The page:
By: Zoë Pawlak

Zoë Pawlak is a world renowned artist born and based in Vancouver, BC. She was the artist-in-residence at the Summit Mountain Series in February 2018 and received the Western Living Industrial Designer of the Year in 2019. Zoë’s painting Terracotta Breakpoint II is part of Artist for Water 2022 supporting swimmable, drinkable, fishable water for everyone.

It was early in the winter of 2020, deep into this pandemic, I received an invite to Crescent Beach in White Rock, BC for my first ever real plunge. 

Now, I had been raised by outdoorsy parents who encouraged us to embrace the Pacific Northwest by adventuring in all types of weather and as a result, I was always up to try anything once. When I arrived at the shore, about a dozen women my age were pulling out various towels, robes, and water shoes, taking what I thought to be an exorbitant amount of time assembling themselves for what I assumed was a quick dip in our frigid ocean.

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A group of cold water plungers preparing to take the plunge in the ocean. Photo: Zoë Pawlak.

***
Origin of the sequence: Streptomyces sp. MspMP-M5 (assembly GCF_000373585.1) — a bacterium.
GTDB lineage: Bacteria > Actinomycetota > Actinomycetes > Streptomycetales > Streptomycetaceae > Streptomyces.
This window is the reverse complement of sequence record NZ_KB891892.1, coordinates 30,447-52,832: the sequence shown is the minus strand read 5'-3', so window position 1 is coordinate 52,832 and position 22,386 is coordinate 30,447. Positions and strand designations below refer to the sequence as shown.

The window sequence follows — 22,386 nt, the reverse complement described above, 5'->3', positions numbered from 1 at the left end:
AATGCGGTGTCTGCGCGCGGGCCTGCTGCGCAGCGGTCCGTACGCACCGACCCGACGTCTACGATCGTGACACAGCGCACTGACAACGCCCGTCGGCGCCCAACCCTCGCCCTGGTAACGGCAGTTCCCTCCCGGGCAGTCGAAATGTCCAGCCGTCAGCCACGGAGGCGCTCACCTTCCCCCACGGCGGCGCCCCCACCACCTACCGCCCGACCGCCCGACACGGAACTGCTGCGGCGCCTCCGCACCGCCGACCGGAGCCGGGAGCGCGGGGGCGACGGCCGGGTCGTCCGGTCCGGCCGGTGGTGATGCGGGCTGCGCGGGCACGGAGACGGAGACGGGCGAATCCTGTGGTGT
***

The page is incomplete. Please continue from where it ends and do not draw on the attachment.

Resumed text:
Ever in a hurry to get on with things, I barrelled myself bravely straight into the ocean, dipped my head and hustled myself out just as soon as my dip was done. 

Out of the water now, I watched as the focused women methodically walked themselves waist deep and then further still into the ice cold water, they did something remarkably unexpected: they stayed.  

I turned to face them from the shore and said, “What exactly are you doing?” and they replied, “We stay in.” “For how long?!” I retorted. “Ten minutes.” shouted the brazen dozen.  

Ten WHAT?! I was shocked. 

I returned myself back into the water that day because of their resounding encouragement and from that day forward, have begun a ten-minute cold water plunging practice that I can no longer imagine my life without. 

Zoe_P__Cold_Water_Swim_3.jpegCold water plungers wading through the icy water. Photo: Zoë Pawlak.

Deep in the middle of our generation's first global pandemic, many of us were desperate for anything that resembled community. We had been used to gathering, catching up, sharing our progress, plans, and lives. So, when the opportunity arose to take part in an activity outside, in the fresh air, spaced apart, even diving into freezing water seemed to have a jazzy appeal.